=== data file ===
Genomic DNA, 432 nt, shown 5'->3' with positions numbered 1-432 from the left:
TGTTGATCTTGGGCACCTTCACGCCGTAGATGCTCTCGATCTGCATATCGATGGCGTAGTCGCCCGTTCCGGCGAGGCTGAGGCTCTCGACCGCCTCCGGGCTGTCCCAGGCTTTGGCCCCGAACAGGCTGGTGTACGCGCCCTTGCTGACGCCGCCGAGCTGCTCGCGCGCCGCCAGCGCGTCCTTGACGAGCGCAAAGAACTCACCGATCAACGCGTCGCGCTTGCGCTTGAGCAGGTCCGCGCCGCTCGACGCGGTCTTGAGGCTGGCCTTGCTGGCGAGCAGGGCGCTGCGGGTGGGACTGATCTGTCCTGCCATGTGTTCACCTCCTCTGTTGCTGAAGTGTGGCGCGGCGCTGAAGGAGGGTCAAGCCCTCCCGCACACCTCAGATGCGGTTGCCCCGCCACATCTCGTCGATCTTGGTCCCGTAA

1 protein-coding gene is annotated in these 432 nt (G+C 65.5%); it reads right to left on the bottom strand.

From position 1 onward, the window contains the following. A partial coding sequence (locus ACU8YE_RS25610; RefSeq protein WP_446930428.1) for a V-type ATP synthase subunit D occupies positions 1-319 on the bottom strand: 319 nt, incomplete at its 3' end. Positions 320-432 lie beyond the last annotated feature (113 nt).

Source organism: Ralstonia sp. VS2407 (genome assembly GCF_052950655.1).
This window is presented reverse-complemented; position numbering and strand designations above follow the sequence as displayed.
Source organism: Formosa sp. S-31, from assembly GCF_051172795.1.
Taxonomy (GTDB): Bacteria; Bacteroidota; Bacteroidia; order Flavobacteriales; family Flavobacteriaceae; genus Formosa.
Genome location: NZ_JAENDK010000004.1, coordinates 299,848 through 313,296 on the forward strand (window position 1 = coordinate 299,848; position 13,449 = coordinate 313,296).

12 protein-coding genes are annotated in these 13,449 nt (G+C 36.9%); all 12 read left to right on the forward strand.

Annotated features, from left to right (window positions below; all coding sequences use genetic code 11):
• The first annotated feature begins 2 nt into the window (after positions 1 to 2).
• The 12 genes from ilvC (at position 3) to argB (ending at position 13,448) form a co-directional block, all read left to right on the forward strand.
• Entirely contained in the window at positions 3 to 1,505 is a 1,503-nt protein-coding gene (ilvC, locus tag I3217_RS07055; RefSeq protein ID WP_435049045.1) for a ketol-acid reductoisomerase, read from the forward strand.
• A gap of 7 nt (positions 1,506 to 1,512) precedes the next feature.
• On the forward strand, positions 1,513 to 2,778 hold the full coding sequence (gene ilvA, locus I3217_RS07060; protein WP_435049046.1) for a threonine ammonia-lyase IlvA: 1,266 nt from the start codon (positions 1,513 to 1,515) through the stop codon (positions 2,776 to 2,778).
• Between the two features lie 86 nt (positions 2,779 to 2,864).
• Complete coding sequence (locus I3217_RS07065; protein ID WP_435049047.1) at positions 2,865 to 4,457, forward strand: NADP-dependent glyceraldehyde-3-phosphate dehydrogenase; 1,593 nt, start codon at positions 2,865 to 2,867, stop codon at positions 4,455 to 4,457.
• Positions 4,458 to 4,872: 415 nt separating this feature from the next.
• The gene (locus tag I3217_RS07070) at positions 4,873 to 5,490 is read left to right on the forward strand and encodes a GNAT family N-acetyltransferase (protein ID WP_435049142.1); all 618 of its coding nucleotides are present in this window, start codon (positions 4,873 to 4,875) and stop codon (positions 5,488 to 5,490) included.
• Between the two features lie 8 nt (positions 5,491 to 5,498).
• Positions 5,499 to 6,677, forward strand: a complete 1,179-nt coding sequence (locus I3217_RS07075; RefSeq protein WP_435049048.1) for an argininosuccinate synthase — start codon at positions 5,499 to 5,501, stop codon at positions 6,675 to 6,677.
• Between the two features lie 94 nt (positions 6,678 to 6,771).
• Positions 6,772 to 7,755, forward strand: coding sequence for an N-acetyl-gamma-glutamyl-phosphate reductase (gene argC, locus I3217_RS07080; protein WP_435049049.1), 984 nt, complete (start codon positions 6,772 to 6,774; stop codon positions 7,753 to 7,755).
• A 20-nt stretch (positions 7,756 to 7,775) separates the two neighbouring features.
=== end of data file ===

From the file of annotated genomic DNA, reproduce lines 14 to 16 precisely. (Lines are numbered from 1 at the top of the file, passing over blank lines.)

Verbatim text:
• Entirely contained in the window at positions 3 to 1,505 is a 1,503-nt protein-coding gene (ilvC, locus tag I3217_RS07055; RefSeq protein ID WP_435049045.1) for a ketol-acid reductoisomerase, read from the forward strand.
• A gap of 7 nt (positions 1,506 to 1,512) precedes the next feature.
• On the forward strand, positions 1,513 to 2,778 hold the full coding sequence (gene ilvA, locus I3217_RS07060; protein WP_435049046.1) for a threonine ammonia-lyase IlvA: 1,266 nt from the start codon (positions 1,513 to 1,515) through the stop codon (positions 2,776 to 2,778).